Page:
Sign up for our newsletters Subscribe
Eric Zorn has linked his Tribune blog to my most recent column, which is about some very bad blood between Cardinal George and the octogenarian Catholic conservative Tom Roeser. Zorn has also linked to things he's written about Roeser in the past.
Follow these links — which find Zorn making a case that Roeser is an "irascible crank" whose "splenetic ravings" are "arguably racist and anti-Semitic, and is also, arguably, a plagiarist — and you're apt to wonder what some readers who responded online to my column seem to wonder: what did I see in Roeser's blog in the first place?
For I wrote in 2007 that Roeser, "full of years and beans, writes the most fully realized blog I know."
I went on, "He's a ruminator, his decades in politics the cud he now chews twice, and he's spellbinding. His blog gives him all the time and space in the world, and he's taking it."
What turned my head were his reminiscences — prefaced as "Fifty years of politics written as a memoir for my kids and grandchildren" — tart and canny, on characters of considerable heft he'd known or observed from the era the turn of the century has left firmly behind, in particular, Hubert Humphrey and Eugene McCarthy, familiar to Roeser from his years in Minnesota. You can read some of what I was reading here and here and here.
Pieces like this demonstrate what a blog is good for. Blogging is dominated by the young, who tend to write as if they're throwing paint at a wall. But their parents will eventually discover what Roeser did, that it's the perfect canvas for the more meticulous brushwork of the old. At the family dining table they might feel uncomprehended and marginalized, but a blog gives their ruminations all the time and space in the world.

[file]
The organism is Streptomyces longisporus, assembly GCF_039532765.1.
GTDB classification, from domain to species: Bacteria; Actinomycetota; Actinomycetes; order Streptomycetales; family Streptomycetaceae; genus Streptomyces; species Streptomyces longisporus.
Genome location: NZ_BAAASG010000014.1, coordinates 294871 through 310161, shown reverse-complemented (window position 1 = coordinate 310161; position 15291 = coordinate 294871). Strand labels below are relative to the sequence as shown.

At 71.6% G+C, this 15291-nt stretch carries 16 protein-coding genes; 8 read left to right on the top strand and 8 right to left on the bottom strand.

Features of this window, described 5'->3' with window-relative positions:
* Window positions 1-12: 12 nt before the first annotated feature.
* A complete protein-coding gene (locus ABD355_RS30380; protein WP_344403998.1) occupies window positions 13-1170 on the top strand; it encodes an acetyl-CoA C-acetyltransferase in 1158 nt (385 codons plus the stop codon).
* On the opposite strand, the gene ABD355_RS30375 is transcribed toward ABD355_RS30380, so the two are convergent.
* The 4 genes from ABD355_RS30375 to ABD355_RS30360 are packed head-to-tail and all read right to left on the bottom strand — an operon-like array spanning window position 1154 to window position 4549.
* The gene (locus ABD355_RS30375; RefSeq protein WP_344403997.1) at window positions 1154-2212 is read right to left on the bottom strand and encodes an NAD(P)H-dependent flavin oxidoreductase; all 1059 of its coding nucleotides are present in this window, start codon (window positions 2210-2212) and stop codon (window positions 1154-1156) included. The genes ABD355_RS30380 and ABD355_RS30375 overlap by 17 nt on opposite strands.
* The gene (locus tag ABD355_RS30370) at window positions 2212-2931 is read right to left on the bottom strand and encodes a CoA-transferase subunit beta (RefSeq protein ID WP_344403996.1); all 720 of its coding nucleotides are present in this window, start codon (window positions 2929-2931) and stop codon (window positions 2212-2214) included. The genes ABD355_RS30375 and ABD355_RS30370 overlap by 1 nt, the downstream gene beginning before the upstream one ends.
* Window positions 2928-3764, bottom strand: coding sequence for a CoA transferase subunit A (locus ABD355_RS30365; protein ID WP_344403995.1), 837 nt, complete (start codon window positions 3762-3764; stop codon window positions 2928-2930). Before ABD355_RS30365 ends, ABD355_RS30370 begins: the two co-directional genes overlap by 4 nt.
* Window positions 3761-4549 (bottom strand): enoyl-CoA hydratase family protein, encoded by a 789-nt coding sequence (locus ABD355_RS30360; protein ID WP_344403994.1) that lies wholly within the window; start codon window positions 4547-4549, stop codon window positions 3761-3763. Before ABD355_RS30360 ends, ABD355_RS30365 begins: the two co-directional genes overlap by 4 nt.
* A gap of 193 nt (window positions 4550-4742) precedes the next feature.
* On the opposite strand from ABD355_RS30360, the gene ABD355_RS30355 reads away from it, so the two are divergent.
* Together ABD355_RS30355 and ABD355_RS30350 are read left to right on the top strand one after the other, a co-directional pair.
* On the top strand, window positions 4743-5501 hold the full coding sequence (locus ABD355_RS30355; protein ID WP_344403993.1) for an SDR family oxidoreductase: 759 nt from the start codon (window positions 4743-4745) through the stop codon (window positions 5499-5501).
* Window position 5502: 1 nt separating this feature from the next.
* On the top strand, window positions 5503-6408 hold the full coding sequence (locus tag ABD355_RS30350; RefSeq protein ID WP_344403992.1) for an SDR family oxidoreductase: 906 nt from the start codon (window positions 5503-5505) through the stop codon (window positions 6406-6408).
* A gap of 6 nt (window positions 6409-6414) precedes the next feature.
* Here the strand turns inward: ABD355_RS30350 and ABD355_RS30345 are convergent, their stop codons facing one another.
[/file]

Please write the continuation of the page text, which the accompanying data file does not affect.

But one problem with dwelling on the past is that it can lead to some strange metaphors for the present. I found Roeser about a month ago writing this:
But you must remember that the national Democrats have abandoned being a party and have been converted into a 5-star ideological movement of the Left. The Metamorphosis Began with McGovern. The transition began with the McGovern nomination in 1972 and has veered leftward ever since. In this they are like the stragglers of the Chinese Red Army who participated in the Long March 1934-35 to avoid defeat by Chiang kai Shek.They had become not so much an army but a band of revolutionaries. So like martyrs with a perverted sense of religion, they began the March they believed would take them to utopia.
Eighty-seven thousand began the 6,000-mile march from Southeast to Northwest China from which fewer than 8,000 survived but in doing so they enabled their ideology to survive, canonized their leader, Mao Zedong, making him more than a mere general but a god. Left-wing liberal ideologues today…all you have to do is to read The Daily Kos…don’t want to just win elections and consolidate their gains: they want to overcome this country with their brand of revolutionary change now. A revolutionary is the kind of president Obama is, the kind of person he always has been.
On this subject Roeser, who's 81, would be better served if he'd been born with my youngest daughter in 1983 and didn't remember a thing.